But there are many more ways.
I had a great experience recently and thought I’d share it with you. As I was leaving work and walking to the city garage, a customer of mine screeched his car to a halt and ran up to me to tell me he was offered a job. He had been out of work for eight months, so naturally he was happy and incredibly relieved.
What made this a WOW moment was the outpouring of gratitude he expressed about how I and others in our urban career center had made this dark moment in his life bearable, not only for the career advice and the moral support he received, but the overall excellent customer service afforded him by the whole organization.
So this got me to thinking about what all of us do for our job seekers, whether we’re general career advisors, expert résumé writers, unemployment insurance specialist, job coaches, training providers, college career advisors, disability program navigators, authors of career search books, Veterans reps, young adult advisors, senior training providers, and business services reps. Have I left anyone out? If I have, I apologize.
What we do doesn’t: save lives—although this is debatable—keep people safe from crime or fire, represent the victim of crime, teach quantum physics, save the environment, keep our cars on the road, transport people all over the world, manage an office, lead soldiers into battle….
So, I want to remind you that we serve a purpose greater than you might imagine. A lot is riding on our customers’ job search, so we’re there to make sure they do it right.
- We help them to understand that it’s not enough to want any job; they must choose a job that will make them want to go to work every day.
- We give them focus, for without focus they’d be lost.
- We help them to learn how to market themselves through their written and verbal communication skills, thereby creating an effective job-search campaign.
- We stress the importance of connecting with people on a regular basis, as well as at networking events. They resist networking, but we encourage them to get beyond their comfort zone.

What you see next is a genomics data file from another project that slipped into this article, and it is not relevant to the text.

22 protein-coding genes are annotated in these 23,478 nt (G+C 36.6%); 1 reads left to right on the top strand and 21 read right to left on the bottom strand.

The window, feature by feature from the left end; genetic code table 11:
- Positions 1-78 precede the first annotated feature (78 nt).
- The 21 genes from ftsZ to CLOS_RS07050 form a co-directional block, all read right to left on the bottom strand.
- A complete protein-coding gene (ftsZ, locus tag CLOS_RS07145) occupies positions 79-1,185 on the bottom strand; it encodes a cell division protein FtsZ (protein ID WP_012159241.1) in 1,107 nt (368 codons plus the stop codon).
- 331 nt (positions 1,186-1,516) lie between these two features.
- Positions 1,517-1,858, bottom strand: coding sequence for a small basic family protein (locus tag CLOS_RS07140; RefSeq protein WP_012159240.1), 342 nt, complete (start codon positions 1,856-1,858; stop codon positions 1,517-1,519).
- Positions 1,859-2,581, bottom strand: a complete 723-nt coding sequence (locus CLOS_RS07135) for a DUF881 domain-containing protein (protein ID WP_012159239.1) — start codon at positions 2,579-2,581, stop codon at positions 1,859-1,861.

- We prepare them to meet the decision makers and hopefully get the job. If they don’t get the job, we try to lift them up, never dashing their hopes. We tell them to get back on the proverbial horse.
- We represent them to employers when they can’t represent themselves.
- We encourage them to enter training to better prepare them for the labor market.
- We give them someone to talk to in a very low point in their life. And maybe that’s all they need.
- We give a kick in the ass when necessary, not letting them blame others for their mistakes. We make them take responsibility for their job search because, after all, they own it.
- We celebrate their successes, whether it’s landing a job or getting their first interview. The job search is a process, and we play a role in the process. They’re the ones who sit in the candidate chair, not us.
I don’t know if I’ll see my former customer again; I hope I never do. And I say this in a good way. Because another thing we do is send them on their way with the knowledge of how to conduct the job search the right way. So they’ll never have to return.
I’d like to know the ways you help job seekers find work.
Photo: Flickr, Margie Ireland
Thanks for sharing this! We may become discouraged, unsure that we are getting our message across, or just plain burned out. This shows that even that smallest comment, piece of advice, or website that we impart can be the key that unlocks the door. Thank God for those whom we have served for taking the time to say “thanks, you gave me a boost”! It can practically make our whole year.
Thanks, Wade. Helping people find work is a great calling, and their success becomes our success.
Well said Bob and I would add that we give our clients hope.
Hope that things can work out. Hope that times will be better than right now.
Thank you for much needed words of encouragement. To support the continuing professionalism of advisers we have organised a CPD event for 18th March – Supporting the Transition Learning to Work – http://www.lsbu.ac.uk/whats-on/supporting-transition-180316 Look forward to seeing you there.